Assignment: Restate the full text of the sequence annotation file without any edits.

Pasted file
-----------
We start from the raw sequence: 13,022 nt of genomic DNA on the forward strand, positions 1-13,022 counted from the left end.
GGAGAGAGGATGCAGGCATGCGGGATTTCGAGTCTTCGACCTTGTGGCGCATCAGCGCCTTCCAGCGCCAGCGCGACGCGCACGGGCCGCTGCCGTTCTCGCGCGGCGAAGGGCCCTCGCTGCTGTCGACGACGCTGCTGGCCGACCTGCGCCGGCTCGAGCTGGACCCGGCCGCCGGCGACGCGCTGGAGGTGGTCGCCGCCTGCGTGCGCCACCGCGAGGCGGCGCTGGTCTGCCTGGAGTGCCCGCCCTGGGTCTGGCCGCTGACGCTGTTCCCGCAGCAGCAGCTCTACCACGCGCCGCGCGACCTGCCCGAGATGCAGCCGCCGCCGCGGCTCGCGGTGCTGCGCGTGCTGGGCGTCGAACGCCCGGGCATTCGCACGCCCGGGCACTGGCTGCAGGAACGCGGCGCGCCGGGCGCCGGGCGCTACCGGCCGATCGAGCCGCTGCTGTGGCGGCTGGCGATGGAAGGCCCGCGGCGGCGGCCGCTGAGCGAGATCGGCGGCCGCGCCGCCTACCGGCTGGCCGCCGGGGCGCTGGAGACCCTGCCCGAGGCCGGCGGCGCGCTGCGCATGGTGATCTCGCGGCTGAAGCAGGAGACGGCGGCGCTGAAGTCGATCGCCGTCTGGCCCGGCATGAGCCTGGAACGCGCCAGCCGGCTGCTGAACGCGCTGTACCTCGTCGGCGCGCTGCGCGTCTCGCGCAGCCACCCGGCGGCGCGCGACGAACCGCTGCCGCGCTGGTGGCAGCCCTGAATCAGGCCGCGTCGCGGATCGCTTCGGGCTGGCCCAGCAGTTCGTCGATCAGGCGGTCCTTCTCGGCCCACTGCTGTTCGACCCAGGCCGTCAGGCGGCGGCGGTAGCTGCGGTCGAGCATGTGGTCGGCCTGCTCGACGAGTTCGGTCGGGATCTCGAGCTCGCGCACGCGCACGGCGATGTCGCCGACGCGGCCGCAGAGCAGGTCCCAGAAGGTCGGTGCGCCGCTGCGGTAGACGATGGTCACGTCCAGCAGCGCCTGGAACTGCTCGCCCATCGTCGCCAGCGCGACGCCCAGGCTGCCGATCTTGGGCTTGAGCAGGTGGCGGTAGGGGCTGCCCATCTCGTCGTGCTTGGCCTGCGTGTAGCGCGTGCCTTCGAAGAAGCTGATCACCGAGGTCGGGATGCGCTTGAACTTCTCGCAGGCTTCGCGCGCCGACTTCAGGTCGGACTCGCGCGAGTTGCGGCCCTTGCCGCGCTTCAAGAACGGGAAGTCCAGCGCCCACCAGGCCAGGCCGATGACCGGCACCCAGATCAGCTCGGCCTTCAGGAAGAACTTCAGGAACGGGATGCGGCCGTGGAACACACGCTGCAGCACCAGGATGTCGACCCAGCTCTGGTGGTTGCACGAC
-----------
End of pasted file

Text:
We start from the raw sequence: 13,022 nt of genomic DNA on the forward strand, positions 1-13,022 counted from the left end.
GGAGAGAGGATGCAGGCATGCGGGATTTCGAGTCTTCGACCTTGTGGCGCATCAGCGCCTTCCAGCGCCAGCGCGACGCGCACGGGCCGCTGCCGTTCTCGCGCGGCGAAGGGCCCTCGCTGCTGTCGACGACGCTGCTGGCCGACCTGCGCCGGCTCGAGCTGGACCCGGCCGCCGGCGACGCGCTGGAGGTGGTCGCCGCCTGCGTGCGCCACCGCGAGGCGGCGCTGGTCTGCCTGGAGTGCCCGCCCTGGGTCTGGCCGCTGACGCTGTTCCCGCAGCAGCAGCTCTACCACGCGCCGCGCGACCTGCCCGAGATGCAGCCGCCGCCGCGGCTCGCGGTGCTGCGCGTGCTGGGCGTCGAACGCCCGGGCATTCGCACGCCCGGGCACTGGCTGCAGGAACGCGGCGCGCCGGGCGCCGGGCGCTACCGGCCGATCGAGCCGCTGCTGTGGCGGCTGGCGATGGAAGGCCCGCGGCGGCGGCCGCTGAGCGAGATCGGCGGCCGCGCCGCCTACCGGCTGGCCGCCGGGGCGCTGGAGACCCTGCCCGAGGCCGGCGGCGCGCTGCGCATGGTGATCTCGCGGCTGAAGCAGGAGACGGCGGCGCTGAAGTCGATCGCCGTCTGGCCCGGCATGAGCCTGGAACGCGCCAGCCGGCTGCTGAACGCGCTGTACCTCGTCGGCGCGCTGCGCGTCTCGCGCAGCCACCCGGCGGCGCGCGACGAACCGCTGCCGCGCTGGTGGCAGCCCTGAATCAGGCCGCGTCGCGGATCGCTTCGGGCTGGCCCAGCAGTTCGTCGATCAGGCGGTCCTTCTCGGCCCACTGCTGTTCGACCCAGGCCGTCAGGCGGCGGCGGTAGCTGCGGTCGAGCATGTGGTCGGCCTGCTCGACGAGTTCGGTCGGGATCTCGAGCTCGCGCACGCGCACGGCGATGTCGCCGACGCGGCCGCAGAGCAGGTCCCAGAAGGTCGGTGCGCCGCTGCGGTAGACGATGGTCACGTCCAGCAGCGCCTGGAACTGCTCGCCCATCGTCGCCAGCGCGACGCCCAGGCTGCCGATCTTGGGCTTGAGCAGGTGGCGGTAGGGGCTGCCCATCTCGTCGTGCTTGGCCTGCGTGTAGCGCGTGCCTTCGAAGAAGCTGATCACCGAGGTCGGGATGCGCTTGAACTTCTCGCAGGCTTCGCGCGCCGACTTCAGGTCGGACTCGCGCGAGTTGCGGCCCTTGCCGCGCTTCAAGAACGGGAAGTCCAGCGCCCACCAGGCCAGGCCGATGACCGGCACCCAGATCAGCTCGGCCTTCAGGAAGAACTTCAGGAACGGGATGCGGCCGTGGAACACACGCTGCAGCACCAGGATGTCGACCCAGCTCTGGTGGTTGCACGAC